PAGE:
Mueller, Gabram Win Highest Number of Unofficial Russell Votes
Rather than go door-to-door while campaigning for a third term as Russell Township trustee, Jim Mueller prefers to stay in one place to meet voters — the township’s recycling center.
“On Saturdays and Sundays, 200 to 300 people pour through there,” said Mueller, who received 22.55 percent of votes cast in Tuesday’s election, or 724 votes, according to final unofficial results of the Geauga County Board of Elections.
“They are people who care about the environment. They’re a joy to meet,” he said.
A former county commissioner and state legislator, Mueller said he has been serving the public for 43 years, so he clearly knows how to get out the vote.
His slightly unorthodox system earned him one of the two seats on the board of trustees.
Trustee Jim Dickinson chose not to run this election, so the second seat was hotly contended.
Gary Gabram, a township trustee from 1980 to 2000, received 697 votes, just 16 more than Kristina Port, who received 681 votes, or half of one percentage point less.
“It was a good time to come back in,” Gabram said Wednesday, adding the other contenders didn’t have the experience he has.
Linda O’Brien received 646 votes, Kenneth Armstrong received 409 and Randal Lupi, 54.
Board of elections Director Roberta Halford said Wednesday a recount of the votes is automatic if two or more of the race totals are less than half of 1 percent of the official results.
The election results will be certified on Nov. 22, she said.
Russell trustees placed three levies on the ballot and two were strongly supported by the voters.
The 1.1-mill additional continuing road levy passed with 937 votes or more than 53 percent, and the five-year, 1.5-mill replacement police levy received 1,021 votes or almost 63 percent, according to the final unofficial tally.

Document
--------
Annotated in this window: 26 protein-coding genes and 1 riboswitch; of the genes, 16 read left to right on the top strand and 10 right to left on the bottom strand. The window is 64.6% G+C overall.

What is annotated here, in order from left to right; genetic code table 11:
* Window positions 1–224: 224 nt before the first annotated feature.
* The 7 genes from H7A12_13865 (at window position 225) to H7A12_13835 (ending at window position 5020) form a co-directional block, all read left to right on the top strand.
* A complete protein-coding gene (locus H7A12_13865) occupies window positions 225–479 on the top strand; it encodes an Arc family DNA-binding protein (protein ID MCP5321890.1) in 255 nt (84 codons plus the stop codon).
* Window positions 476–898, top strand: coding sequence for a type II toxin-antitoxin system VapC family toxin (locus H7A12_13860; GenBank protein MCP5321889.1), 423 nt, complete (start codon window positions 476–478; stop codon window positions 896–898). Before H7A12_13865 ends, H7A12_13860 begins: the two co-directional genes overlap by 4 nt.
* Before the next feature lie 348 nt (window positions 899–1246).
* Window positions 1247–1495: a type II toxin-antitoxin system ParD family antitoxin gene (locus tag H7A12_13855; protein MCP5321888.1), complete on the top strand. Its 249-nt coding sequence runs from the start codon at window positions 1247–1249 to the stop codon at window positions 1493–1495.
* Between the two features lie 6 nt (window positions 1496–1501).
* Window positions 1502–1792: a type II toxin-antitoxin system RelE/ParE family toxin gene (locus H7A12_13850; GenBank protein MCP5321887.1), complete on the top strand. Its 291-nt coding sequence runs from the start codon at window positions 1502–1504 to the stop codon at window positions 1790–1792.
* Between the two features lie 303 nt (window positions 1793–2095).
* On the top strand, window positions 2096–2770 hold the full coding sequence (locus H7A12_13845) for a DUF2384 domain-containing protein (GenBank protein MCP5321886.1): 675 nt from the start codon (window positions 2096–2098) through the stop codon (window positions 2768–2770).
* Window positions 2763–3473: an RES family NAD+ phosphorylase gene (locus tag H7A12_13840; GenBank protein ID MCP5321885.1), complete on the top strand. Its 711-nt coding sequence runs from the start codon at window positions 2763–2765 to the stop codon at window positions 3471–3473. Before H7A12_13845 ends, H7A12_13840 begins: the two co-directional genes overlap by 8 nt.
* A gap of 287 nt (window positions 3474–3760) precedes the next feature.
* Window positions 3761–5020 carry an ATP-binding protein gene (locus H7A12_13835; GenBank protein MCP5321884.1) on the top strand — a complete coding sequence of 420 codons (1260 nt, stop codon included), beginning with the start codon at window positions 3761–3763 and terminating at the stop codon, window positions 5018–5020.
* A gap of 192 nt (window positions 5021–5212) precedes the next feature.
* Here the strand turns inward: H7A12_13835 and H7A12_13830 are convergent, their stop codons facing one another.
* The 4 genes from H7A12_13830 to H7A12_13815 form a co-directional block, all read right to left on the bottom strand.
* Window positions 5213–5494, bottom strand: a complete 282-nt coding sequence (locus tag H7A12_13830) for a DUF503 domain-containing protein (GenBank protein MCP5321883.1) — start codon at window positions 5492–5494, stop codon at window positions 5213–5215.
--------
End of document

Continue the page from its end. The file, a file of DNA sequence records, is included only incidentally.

The cemetery five-year, 0.25-mill additional levy went down with 1,083 votes against it and only 631 in favor of it.
Mueller said the cemetery levy was the first he knows of in the county and maybe people didn’t fully understand its importance.
Also, while there were police and road department employees out and about, no one was campaigning heavily for the cemetery levy.
The levies are part of the township’s fiscal reorganization necessary due to severe cuts in state funding, which could have depleted the township general fund if the departments continued to draw on it.
“We really have to make sure they stay within their budgets: now that they have enough local tax money coming in to provide for operations, salaries and supplies,” Gabram said.
The police and road departments will have to start saving for equipment they foresee to be needed in the future, which means creating five-year plans for both, he said.
Trustees held several public meetings prior to the election to inform residents about the township’s need for the levies.
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